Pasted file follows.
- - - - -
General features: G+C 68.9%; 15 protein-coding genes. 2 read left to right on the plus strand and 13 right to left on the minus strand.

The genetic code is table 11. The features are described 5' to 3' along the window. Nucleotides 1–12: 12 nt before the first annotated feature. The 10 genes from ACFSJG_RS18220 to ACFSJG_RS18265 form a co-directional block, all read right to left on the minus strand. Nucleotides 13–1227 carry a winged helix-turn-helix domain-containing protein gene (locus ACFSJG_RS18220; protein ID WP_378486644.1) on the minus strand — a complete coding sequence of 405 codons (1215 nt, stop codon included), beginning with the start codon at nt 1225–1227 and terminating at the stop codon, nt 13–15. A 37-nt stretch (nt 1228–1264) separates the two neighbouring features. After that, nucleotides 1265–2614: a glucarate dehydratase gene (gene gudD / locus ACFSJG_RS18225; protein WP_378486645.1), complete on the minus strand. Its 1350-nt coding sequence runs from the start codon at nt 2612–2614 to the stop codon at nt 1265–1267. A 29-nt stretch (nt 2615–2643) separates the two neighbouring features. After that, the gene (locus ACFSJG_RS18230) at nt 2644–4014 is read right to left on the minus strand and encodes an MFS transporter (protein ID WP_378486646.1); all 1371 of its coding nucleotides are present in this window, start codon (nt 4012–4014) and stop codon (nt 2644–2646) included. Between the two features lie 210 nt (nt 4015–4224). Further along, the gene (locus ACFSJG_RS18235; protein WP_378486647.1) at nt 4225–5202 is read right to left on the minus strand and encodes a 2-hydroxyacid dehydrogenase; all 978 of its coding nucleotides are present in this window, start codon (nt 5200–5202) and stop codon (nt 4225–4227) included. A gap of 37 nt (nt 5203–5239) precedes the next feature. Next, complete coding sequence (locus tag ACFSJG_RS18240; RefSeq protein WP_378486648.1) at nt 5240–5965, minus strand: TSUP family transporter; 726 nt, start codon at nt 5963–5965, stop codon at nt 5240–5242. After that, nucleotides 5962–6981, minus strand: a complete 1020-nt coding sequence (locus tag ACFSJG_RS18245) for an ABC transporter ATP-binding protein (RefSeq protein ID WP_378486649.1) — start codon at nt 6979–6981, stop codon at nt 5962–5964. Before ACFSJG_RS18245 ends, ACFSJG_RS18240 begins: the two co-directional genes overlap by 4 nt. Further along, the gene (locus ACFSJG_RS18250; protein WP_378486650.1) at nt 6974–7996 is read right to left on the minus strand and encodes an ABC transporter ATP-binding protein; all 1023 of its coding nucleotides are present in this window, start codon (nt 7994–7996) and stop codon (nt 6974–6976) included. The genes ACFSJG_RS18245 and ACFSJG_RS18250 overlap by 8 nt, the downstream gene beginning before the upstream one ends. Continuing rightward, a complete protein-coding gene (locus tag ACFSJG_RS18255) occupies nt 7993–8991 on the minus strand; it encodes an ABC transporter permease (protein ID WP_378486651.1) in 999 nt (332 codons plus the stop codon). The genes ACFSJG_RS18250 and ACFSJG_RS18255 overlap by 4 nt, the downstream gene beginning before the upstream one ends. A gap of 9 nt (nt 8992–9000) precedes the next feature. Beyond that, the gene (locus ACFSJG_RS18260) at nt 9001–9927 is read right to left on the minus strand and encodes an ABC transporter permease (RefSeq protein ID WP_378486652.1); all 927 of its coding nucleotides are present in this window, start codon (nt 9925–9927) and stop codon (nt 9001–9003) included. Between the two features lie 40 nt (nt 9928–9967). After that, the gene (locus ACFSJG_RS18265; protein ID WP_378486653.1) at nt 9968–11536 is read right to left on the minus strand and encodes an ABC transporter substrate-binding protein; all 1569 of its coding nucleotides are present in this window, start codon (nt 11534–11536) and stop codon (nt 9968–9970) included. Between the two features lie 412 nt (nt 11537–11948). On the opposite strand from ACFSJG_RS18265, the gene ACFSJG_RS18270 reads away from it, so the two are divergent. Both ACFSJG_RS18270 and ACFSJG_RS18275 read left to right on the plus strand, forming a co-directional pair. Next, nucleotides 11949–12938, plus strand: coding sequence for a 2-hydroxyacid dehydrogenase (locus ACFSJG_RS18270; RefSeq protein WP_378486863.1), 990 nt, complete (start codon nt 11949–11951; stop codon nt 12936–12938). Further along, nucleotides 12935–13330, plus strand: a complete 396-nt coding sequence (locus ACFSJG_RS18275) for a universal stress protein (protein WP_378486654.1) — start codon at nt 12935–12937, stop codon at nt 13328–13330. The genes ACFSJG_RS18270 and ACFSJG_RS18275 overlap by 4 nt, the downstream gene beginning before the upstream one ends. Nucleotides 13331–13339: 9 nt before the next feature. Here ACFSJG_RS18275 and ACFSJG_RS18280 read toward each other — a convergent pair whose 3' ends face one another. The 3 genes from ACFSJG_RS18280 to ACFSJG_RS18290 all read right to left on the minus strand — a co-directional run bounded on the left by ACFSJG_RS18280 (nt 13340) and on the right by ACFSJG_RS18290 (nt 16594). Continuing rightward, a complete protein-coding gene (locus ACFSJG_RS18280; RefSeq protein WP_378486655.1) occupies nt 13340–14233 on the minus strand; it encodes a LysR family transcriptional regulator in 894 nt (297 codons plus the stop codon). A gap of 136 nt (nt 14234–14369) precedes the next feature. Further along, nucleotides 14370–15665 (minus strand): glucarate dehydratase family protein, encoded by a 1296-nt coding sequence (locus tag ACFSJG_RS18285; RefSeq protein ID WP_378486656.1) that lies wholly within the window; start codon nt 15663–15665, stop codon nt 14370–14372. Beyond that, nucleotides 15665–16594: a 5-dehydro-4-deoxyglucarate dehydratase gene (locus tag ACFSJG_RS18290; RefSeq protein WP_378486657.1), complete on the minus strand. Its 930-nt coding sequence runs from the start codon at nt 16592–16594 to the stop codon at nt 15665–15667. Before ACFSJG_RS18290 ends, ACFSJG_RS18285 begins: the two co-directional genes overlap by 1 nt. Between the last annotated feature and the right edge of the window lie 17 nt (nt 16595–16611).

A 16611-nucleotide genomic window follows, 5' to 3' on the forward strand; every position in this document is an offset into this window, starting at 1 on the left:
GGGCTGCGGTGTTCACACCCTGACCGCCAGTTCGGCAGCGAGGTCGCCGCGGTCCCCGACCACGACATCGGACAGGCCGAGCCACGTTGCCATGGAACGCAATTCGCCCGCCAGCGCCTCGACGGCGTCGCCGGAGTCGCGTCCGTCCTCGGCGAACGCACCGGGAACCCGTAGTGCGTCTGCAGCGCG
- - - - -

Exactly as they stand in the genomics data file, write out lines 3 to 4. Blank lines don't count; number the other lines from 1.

A 16611-nucleotide genomic window follows, 5' to 3' on the forward strand; every position in this document is an offset into this window, starting at 1 on the left:
GGGCTGCGGTGTTCACACCCTGACCGCCAGTTCGGCAGCGAGGTCGCCGCGGTCCCCGACCACGACATCGGACAGGCCGAGCCACGTTGCCATGGAACGCAATTCGCCCGCCAGCGCCTCGACGGCGTCGCCGGAGTCGCGTCCGTCCTCGGCGAACGCACCGGGAACCCGTAGTGCGTCTGCAGCGCG